Founded in 1749, this liberal arts institution is named for two of the most influential men in American history: George Washington and Robert E. Lee. The university is located about three hours southwest of Washington, DC, in the historic city of Lexington. Home to 1,770 undergraduate students, Washington and Lee’s academic programs are offered through the College and the Williams School of Commerce, Economics, and Politics. Washington and Lee also has a graduate School of Law with about 400 students.
The Shepherd Program for the Interdisciplinary Study of Poverty and Human Capability was established at Washington and Lee in 1997 with support from Nancy and Tom ’52 Shepherd. It integrates rigorous academic study and focused direct service to disadvantaged communities and persons, and supplements and enriches the education of undergraduate and law students in all majors and career paths. The intent of this program is to prepare students for lives aimed at diminishing poverty and enhancing human capability through professional and civic efforts.
Students combine interdisciplinary and disciplined-based coursework on poverty with direct service in their areas of special interest in order to supplement their major areas of study. About 40 discipline-based and interdisciplinary courses support the minor in poverty and human capability and include a variety of departments, including economics, sociology, English and politics. For many students, their coursework culminates in a capstone seminar and research project that connects their concerns about poverty to their future careers.
The Shepherd Program promotes a structure for student leadership and volunteer service in the local Rockbridge community and in eight-week summer internships across the nation as a part of Washington and Lee’s effort to accentuate student honor, leadership and learning. Students also are able to receive direct service experience through pre-orientation service trips for entering students led by upper-level undergraduates, intense community engagement through a Bonner Scholar Program, a Campus Kitchen that recovers unused food to prepare and serve to groups in the area, a Community-Academic Research Alliance, a Nabors Service League that organizes student service in the local community, direct service and focused community-based research linked with courses, and a post-graduate Elrod Fellowship Program for continuing education after graduation and work in the public and nonprofit sectors.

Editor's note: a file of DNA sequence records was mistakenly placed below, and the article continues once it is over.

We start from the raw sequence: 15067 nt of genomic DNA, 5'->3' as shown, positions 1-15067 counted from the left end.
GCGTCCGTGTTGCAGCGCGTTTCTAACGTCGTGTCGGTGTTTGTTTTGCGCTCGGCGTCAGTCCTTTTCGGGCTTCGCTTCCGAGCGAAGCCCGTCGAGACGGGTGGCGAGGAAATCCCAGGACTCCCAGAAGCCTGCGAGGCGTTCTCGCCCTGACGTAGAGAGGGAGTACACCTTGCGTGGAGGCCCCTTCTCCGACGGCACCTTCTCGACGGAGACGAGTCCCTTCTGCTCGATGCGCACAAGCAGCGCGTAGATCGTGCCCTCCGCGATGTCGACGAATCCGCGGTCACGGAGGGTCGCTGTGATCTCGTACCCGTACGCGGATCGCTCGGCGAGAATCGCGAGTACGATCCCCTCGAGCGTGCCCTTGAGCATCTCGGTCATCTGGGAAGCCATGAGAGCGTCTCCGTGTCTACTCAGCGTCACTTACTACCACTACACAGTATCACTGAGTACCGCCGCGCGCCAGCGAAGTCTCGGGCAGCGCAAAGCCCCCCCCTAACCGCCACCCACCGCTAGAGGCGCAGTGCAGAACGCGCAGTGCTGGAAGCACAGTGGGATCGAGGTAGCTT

SHECP Governing Board and Academic Director
Howard Pickett, Ph.D.
Assistant Professor and Director of the Shepherd Program for the Interdisciplinary Study of Poverty and Human Capability
Adjunct Professor of Law
Associate Director for Community-Based Learning
Shepherd Program for the Interdisciplinary Study of Poverty and Human Capability